Helping aquaculture businesses save millions by predicting the risks of harmful algal blooms
Harmful Algal Blooms (HABs) pose an enormous threat to shellfish aquaculture and the marine industry. HABs form in coastal waters and release dangerous biotoxins which make shellfish unsafe to eat, preventing shell fishermen from harvesting their crop.
In summer 2018, shellfish farms in St Austell bay had to close for 18 weeks due to HABs, costing over £1million in lost sales. As HABs thrive in warm waters, occurrences such as this are set to increase with global warming. It is already estimated that HABs cost marine industries more than £30 million a year in the UK, while global impacts through lost sales and health costs are in the region of $8 billion per year.
Marine research funded by the European Maritime and Fisheries Fund and led by Dr Ross Brown has uncovered environmental factors that increase the risk of HABs forming, which have been applied to the development of a statistical model, which can predict the risks of HABs developing.
The project began with extensive field work on shellfish growing sites around the South West Peninsula where HABs frequently occur, to establish why some sites are badly affected, and others are less impacted. It was revealed that the risks of HABs forming increased further west along the English Channel coast, due to differing circulation patterns and harmful species potentially entering from the Atlantic. The work also showed that warm, calm conditions causing thermal stratification (formation of distinct hot and cold layers in surface and underlying water), can provide extra stability for harmful algae to grow effectively.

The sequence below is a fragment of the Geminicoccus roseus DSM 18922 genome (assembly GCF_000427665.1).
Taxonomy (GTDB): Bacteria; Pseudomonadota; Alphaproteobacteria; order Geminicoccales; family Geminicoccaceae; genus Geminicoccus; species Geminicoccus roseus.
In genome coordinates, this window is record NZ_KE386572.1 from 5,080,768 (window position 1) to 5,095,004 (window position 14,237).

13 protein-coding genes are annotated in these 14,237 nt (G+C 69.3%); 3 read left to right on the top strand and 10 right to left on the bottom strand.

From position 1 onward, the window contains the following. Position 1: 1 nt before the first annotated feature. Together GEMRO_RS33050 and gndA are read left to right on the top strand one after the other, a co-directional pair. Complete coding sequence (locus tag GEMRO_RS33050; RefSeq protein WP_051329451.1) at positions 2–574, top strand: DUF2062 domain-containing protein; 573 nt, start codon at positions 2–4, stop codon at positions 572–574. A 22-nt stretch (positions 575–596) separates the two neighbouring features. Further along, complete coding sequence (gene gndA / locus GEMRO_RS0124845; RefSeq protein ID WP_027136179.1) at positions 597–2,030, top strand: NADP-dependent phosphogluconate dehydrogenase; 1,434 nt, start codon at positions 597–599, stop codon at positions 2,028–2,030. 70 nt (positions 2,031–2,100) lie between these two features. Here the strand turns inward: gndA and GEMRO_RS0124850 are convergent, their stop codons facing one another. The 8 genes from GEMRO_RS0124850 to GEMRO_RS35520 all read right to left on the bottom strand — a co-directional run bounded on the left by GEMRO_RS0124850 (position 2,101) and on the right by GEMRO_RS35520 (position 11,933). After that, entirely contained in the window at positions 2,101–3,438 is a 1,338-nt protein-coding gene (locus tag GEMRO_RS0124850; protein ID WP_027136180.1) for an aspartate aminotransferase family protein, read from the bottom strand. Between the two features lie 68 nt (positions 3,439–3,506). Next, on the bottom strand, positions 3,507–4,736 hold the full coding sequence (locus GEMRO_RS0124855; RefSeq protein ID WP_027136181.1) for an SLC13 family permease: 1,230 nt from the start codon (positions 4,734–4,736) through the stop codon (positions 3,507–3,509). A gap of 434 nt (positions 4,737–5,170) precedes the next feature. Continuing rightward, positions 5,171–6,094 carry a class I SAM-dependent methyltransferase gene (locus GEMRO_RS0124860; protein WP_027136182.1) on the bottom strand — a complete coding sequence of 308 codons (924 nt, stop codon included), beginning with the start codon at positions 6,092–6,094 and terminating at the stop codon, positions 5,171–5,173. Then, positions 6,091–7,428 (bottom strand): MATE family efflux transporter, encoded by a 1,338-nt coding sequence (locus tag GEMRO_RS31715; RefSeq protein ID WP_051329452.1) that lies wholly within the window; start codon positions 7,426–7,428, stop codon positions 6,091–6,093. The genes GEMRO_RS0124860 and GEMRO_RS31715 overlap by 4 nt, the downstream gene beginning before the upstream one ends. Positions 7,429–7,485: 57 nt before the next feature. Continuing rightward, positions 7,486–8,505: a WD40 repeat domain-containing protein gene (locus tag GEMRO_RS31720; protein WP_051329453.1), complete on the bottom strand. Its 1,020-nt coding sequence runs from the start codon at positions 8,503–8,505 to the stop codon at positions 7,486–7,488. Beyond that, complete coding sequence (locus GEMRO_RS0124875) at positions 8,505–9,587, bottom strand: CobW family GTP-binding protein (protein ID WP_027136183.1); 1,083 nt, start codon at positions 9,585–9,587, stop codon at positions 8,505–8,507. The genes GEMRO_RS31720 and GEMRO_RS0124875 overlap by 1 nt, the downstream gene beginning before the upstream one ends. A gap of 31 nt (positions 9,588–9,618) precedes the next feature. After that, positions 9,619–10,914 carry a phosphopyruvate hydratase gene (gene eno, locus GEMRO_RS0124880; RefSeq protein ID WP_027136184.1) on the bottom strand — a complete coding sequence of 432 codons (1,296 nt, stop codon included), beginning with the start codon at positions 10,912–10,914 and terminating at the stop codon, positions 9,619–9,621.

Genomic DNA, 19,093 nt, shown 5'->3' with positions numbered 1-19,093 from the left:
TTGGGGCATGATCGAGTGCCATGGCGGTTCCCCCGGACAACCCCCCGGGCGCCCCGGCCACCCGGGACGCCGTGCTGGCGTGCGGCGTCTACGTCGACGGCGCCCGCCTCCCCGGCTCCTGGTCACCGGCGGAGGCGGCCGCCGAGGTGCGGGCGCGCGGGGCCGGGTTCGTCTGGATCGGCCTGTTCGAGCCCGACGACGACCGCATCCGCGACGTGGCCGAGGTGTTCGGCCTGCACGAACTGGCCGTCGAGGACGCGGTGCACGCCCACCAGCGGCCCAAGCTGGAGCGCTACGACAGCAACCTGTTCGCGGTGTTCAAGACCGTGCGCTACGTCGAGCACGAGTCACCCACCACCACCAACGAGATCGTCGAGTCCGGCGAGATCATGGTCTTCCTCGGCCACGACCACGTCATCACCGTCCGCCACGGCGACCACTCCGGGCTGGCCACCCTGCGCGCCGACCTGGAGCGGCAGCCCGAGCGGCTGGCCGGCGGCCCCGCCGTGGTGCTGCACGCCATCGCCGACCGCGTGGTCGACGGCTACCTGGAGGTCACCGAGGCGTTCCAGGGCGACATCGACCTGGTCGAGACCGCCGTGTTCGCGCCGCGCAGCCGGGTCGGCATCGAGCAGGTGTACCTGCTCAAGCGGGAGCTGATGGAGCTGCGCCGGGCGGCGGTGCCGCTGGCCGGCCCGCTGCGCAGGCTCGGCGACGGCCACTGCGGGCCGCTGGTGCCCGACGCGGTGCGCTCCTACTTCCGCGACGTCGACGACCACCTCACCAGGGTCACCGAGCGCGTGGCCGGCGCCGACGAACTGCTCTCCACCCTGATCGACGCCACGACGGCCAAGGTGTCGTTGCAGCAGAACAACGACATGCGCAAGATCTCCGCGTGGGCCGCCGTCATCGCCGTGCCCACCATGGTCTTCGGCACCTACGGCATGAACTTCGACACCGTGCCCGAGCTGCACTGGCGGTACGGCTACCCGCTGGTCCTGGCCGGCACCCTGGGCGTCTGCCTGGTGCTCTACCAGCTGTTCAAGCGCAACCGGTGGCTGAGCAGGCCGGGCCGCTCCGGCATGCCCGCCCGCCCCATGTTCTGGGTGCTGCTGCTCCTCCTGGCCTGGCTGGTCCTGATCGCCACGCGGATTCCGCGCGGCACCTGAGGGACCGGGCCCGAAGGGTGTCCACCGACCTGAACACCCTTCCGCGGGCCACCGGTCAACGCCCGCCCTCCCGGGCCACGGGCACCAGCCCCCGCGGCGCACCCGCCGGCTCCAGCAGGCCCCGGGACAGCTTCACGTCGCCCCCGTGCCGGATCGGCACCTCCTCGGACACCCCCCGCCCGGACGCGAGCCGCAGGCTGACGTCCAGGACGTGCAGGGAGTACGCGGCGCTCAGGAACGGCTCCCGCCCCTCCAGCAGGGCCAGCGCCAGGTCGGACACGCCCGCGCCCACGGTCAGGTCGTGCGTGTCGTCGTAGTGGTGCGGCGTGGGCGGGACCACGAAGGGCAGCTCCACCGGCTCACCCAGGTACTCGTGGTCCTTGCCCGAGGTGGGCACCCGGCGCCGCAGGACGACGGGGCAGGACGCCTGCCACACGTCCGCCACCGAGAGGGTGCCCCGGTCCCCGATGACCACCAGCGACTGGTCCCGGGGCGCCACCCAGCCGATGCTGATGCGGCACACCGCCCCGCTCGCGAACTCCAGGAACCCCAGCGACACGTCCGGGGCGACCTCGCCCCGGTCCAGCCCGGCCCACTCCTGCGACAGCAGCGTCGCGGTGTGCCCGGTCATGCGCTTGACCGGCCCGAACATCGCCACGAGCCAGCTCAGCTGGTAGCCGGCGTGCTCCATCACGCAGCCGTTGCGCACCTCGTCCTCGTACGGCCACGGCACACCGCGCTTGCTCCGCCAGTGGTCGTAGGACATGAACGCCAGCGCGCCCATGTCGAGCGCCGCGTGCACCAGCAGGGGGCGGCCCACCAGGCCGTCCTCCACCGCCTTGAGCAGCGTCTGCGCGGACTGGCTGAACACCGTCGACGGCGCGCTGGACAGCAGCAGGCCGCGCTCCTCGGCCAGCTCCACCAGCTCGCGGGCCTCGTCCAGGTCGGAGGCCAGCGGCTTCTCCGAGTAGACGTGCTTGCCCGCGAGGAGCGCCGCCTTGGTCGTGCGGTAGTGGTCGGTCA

The main environmental factors that were identified by the survey work to promote HABs were used to inform the predictive model.
Predictions will allow existing aquaculture businesses to mitigate the impact of HABs, by advising shellfish farmers when risks are coming. This will help to inform the timing of shellfish harvesting and safeguard food quality and human health. The model will be used to guide the placement of new infrastructure in the UK’s forthcoming Marine Spatial Plan for South West England, by locating new farms in areas that have a low risk of HABs.
A peer reviewed article on Assessing risks and mitigating impacts of harmful algal blooms on mariculture and marine fisheries, which was published last year, was co-authored by Elisa Berdalet, who is chair of GlobalHAB, an international programme sponsored jointly by the Scientific Committee on Oceanic Research (SCOR) and the Intergovernmental Oceanographic Commission (IOC) of UNESCO, which coordinates research into the risks and effects of HABs to inform science-based decision-making.
Ross and his team are now embarking on a further six month project with the Institute of Data Science and Artificial Intelligence (IDSAI) to advance statistical models to better predict the formation of HABs in South West England.
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